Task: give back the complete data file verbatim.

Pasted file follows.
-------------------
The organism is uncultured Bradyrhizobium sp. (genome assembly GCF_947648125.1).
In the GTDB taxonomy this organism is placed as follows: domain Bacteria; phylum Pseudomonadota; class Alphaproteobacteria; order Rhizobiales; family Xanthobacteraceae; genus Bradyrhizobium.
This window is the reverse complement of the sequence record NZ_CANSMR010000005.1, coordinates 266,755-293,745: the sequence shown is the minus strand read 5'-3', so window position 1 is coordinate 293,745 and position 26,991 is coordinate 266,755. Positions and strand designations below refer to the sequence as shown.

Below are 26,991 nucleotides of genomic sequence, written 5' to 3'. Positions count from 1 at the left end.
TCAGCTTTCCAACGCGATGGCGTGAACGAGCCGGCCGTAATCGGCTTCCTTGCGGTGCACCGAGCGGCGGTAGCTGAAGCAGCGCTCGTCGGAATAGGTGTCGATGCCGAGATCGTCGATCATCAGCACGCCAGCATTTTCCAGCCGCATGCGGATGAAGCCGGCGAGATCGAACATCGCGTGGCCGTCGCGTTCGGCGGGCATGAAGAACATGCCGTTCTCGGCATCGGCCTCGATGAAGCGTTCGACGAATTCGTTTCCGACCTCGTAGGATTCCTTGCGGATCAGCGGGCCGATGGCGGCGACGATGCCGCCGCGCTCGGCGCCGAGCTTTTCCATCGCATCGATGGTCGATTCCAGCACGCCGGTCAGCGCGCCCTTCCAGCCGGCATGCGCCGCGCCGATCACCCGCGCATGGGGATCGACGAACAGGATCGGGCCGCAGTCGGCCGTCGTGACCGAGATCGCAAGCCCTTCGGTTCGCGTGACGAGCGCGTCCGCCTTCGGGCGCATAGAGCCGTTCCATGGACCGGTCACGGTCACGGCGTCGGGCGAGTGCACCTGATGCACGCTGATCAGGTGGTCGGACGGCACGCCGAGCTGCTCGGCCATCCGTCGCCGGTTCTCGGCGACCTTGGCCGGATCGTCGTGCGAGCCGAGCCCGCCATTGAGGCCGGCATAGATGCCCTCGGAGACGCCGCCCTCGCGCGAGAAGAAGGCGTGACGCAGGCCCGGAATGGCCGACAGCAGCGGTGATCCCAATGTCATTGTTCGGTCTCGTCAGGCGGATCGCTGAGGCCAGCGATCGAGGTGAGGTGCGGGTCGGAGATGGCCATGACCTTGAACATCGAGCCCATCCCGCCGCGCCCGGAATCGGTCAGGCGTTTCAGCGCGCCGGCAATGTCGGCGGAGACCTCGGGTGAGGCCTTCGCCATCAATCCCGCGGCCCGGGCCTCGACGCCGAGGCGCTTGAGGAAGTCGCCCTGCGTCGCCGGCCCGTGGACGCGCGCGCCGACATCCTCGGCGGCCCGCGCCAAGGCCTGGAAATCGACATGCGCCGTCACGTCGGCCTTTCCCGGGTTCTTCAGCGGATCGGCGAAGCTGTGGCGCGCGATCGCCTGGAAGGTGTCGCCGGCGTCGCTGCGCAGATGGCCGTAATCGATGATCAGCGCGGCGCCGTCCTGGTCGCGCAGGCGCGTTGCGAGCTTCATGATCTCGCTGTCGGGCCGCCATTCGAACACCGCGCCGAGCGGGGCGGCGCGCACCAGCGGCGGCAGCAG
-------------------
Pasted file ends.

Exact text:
The organism is uncultured Bradyrhizobium sp. (genome assembly GCF_947648125.1).
In the GTDB taxonomy this organism is placed as follows: domain Bacteria; phylum Pseudomonadota; class Alphaproteobacteria; order Rhizobiales; family Xanthobacteraceae; genus Bradyrhizobium.
This window is the reverse complement of the sequence record NZ_CANSMR010000005.1, coordinates 266,755-293,745: the sequence shown is the minus strand read 5'-3', so window position 1 is coordinate 293,745 and position 26,991 is coordinate 266,755. Positions and strand designations below refer to the sequence as shown.

Below are 26,991 nucleotides of genomic sequence, written 5' to 3'. Positions count from 1 at the left end.
TCAGCTTTCCAACGCGATGGCGTGAACGAGCCGGCCGTAATCGGCTTCCTTGCGGTGCACCGAGCGGCGGTAGCTGAAGCAGCGCTCGTCGGAATAGGTGTCGATGCCGAGATCGTCGATCATCAGCACGCCAGCATTTTCCAGCCGCATGCGGATGAAGCCGGCGAGATCGAACATCGCGTGGCCGTCGCGTTCGGCGGGCATGAAGAACATGCCGTTCTCGGCATCGGCCTCGATGAAGCGTTCGACGAATTCGTTTCCGACCTCGTAGGATTCCTTGCGGATCAGCGGGCCGATGGCGGCGACGATGCCGCCGCGCTCGGCGCCGAGCTTTTCCATCGCATCGATGGTCGATTCCAGCACGCCGGTCAGCGCGCCCTTCCAGCCGGCATGCGCCGCGCCGATCACCCGCGCATGGGGATCGACGAACAGGATCGGGCCGCAGTCGGCCGTCGTGACCGAGATCGCAAGCCCTTCGGTTCGCGTGACGAGCGCGTCCGCCTTCGGGCGCATAGAGCCGTTCCATGGACCGGTCACGGTCACGGCGTCGGGCGAGTGCACCTGATGCACGCTGATCAGGTGGTCGGACGGCACGCCGAGCTGCTCGGCCATCCGTCGCCGGTTCTCGGCGACCTTGGCCGGATCGTCGTGCGAGCCGAGCCCGCCATTGAGGCCGGCATAGATGCCCTCGGAGACGCCGCCCTCGCGCGAGAAGAAGGCGTGACGCAGGCCCGGAATGGCCGACAGCAGCGGTGATCCCAATGTCATTGTTCGGTCTCGTCAGGCGGATCGCTGAGGCCAGCGATCGAGGTGAGGTGCGGGTCGGAGATGGCCATGACCTTGAACATCGAGCCCATCCCGCCGCGCCCGGAATCGGTCAGGCGTTTCAGCGCGCCGGCAATGTCGGCGGAGACCTCGGGTGAGGCCTTCGCCATCAATCCCGCGGCCCGGGCCTCGACGCCGAGGCGCTTGAGGAAGTCGCCCTGCGTCGCCGGCCCGTGGACGCGCGCGCCGACATCCTCGGCGGCCCGCGCCAAGGCCTGGAAATCGACATGCGCCGTCACGTCGGCCTTTCCCGGGTTCTTCAGCGGATCGGCGAAGCTGTGGCGCGCGATCGCCTGGAAGGTGTCGCCGGCGTCGCTGCGCAGATGGCCGTAATCGATGATCAGCGCGGCGCCGTCCTGGTCGCGCAGGCGCGTTGCGAGCTTCATGATCTCGCTGTCGGGCCGCCATTCGAACACCGCGCCGAGCGGGGCGGCGCGCACCAGCGGCGGCAGCAG